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Passover already? In her home studio, Mimi Stadler scratches a do-it-yourself itch
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Passover already? In her home studio, Mimi Stadler scratches a do-it-yourself itch

Hillside artist Mimi Stadler shows the matza plate she textured using actual matza.     
Hillside artist Mimi Stadler shows the matza plate she textured using actual matza.     

As Passover approaches, Hillside artist Mimi Stadler has been putting out into the world her latest designs for the seder table, but also helping others create their own.

“I made these using a sock-covered tennis ball,” she said, indicating a seder plate with gently indented areas for bitter herbs and other Passover items. She turns to a platter textured and tinted to suggest matza and describes how she painted layers of resin over actual matza to create the mold.

Plucking inspiration from one’s surroundings and employing ingenuity to help express it is what she has done with increasing fluency through her three decades as a potter. 

“I finally feel that what I’m doing is really good enough,” she said, showing a visitor around the gleaming “gallery” in the basement of her home and the adjoining studio, with its electric and manual wheels, kiln, glaze ingredients, assorted brushes, and — of course — boxes of clay. 

That question of competence might surprise others. Stadler, one of the organizers of the fund-raiser art shows run for a number of years by Jewish Family Service of Central New Jersey, has exhibited and sold her work across the region. She is also an accomplished sculptor. But every day she continues to experiment. “My question is always, ‘What if I…?’” she said.

On this particular morning, she has on her work table a tribute to spring — a collection of little blue and white birds inspired by a cluster she spotted in her backyard and created out of what is usually a vase shape. “They’re blue-spotted desk birds,” she announced with authority.

Having reached this place of pleasurable confidence, Stadler has found herself eager to help others express themselves creatively. Teaching isn’t new to her; the mother of three has taught youngsters over the years, including eight summers at Camp Simcha, the vacation center in New York’s Catskill Mountains geared for children dealing with cancer.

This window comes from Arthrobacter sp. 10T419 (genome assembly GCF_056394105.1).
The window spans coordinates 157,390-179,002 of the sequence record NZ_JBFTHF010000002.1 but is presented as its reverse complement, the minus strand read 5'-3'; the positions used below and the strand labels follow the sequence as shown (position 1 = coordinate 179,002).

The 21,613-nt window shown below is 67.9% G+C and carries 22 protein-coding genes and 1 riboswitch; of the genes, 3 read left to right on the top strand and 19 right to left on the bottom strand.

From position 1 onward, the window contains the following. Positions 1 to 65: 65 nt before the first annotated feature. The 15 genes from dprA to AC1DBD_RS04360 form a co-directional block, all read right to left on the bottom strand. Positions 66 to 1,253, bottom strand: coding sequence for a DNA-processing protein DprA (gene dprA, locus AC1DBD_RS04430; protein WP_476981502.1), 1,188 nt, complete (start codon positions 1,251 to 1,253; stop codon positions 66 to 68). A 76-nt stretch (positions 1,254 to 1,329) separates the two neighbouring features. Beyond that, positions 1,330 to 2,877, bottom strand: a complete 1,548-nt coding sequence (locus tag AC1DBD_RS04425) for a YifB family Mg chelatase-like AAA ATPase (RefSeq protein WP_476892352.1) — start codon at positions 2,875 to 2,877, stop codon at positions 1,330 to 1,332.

But now she is taking on adult students, too, meeting a growing desire she has noticed not just for possession of unique, handmade household objects, but to acquire them through the use of one’s own hands. Stadler has one woman who comes to her after a watercolor class, and two young mothers who come one morning a week while their children are in school, just for the therapeutic pleasure.

“Have you noticed the painting parties, and couples’ art sessions, and ceramics parties?” she asked, as she and a friend looked over her bowls and cups, mezuzas and menoras.

There will always be pleasure in acquiring wonderful objects, Stadler said. But when it comes to giving gifts these days, people often opt to give experiential treats like massages or dinners or — as happened in her own family recently — an on-line class. But coming away with something tangible has an added appeal. “I think the art classes and jewelry parties are part of that,” Stadler said.

Sherry Stein of Springfield started taking what potters call “handbuilding” classes in Summit, and then her husband surprised her with a birthday gift of private classes with Stadler, so she could learn wheel-throwing techniques. She is on her third set of eight classes.

“Mimi is such a talented and inspiring ceramicist,” Stein said. “I’ve grown more confident on the wheel because of her encouragement and patience and see real progress from the first pieces to the current ones.” 

Asked what Passover piece she’d most like to create for herself, Stein answered, “a washing cup.” Whether that is a challenge for wheel, coil, or slab, student and teacher will decide together.

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